• runny nose
  • pain while swallowing
  • fatigue and malaise

The symptoms are likely to resolve without treatment by the seventh day of infection. A person should see a doctor if the symptoms persist for longer or present severely.

Symptoms in children

Symptoms of laryngitis in children can differ from symptoms in adults. The condition’s characteristics are often a hoarse, barking cough and fever, and it may also present as croup.

Croup is a contagious respiratory illness common among children. Although croup is usually a simple illness to treat, severe cases require medical attention.

Doctors recommend medical attention for children experiencing any of the following symptoms:

  • difficulty with breathing or swallowing
  • a fever of over 103° Fahrenheit or 39.4° Celsius
  • drooling
  • loud, high-pitched breathing sounds when inhaling

These symptoms can also indicate epiglottitis. This is inflammation of the epiglottis, the flap of cartilage at the base of the tongue. Both adults and children can develop epiglottitis, and the condition can be life-threatening in certain cases.

A number of conditions can cause laryngitis. Acute and chronic forms of laryngitis typically result from different factors.

Infections

The most common cause of laryngitis is a viral infection. These viruses are often similar to those that cause the common cold or flu.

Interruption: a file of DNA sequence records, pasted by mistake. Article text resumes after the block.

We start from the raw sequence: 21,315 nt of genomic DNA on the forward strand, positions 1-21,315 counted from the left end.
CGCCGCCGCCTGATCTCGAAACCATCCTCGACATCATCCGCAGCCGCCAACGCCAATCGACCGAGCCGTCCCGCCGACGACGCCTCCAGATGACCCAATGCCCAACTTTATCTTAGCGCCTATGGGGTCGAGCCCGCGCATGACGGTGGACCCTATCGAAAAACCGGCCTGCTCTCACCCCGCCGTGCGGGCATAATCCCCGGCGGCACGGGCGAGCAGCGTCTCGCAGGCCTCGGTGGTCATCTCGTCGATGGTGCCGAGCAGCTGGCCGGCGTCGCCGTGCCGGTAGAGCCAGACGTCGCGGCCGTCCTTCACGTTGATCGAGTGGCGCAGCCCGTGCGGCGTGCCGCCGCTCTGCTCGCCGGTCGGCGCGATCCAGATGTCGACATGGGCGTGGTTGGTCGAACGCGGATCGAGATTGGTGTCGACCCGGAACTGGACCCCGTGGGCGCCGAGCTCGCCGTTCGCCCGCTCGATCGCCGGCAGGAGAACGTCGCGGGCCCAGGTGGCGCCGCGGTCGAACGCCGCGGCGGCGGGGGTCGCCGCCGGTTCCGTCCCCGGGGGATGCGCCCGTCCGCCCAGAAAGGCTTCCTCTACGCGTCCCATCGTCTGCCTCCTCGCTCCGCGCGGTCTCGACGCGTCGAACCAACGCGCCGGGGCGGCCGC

Overuse of the voice can also cause inflammation of the larynx, which can lead to laryngitis. Examples of overuse include loud singing or excessive shouting.

In very rare instances, diphtheria can cause laryngitis. This is a bacterial infection that spreads through droplets from coughing and sneezing. Most people in the United States have had the diphtheria vaccine.

Other causes

There are a number of causes of chronic laryngitis. Common causes of chronic laryngitis include:

  • acid reflux, a condition in which stomach acid and contents make their way up into the throat
  • bacterial, fungal, or parasitic infections
  • chronic sinusitis
  • excessive coughing
  • inhaling irritants, such as allergens or toxic fumes
  • high alcohol intake
  • habitual misuse or overuse of voice
  • smoking, including secondhand smoke
  • inhaling steroid medicines, such as asthma inhalers

Doctors typically diagnose laryngitis with a physical examination that assesses the ears, nose, throat, and voice. Most cases do not require any additional testing.

The most common symptom of the condition is hoarseness, so doctors will take care to listen to the voice of the person when diagnosing laryngitis. They may also ask questions about lifestyle, potential exposure to airborne irritants, and other related diseases.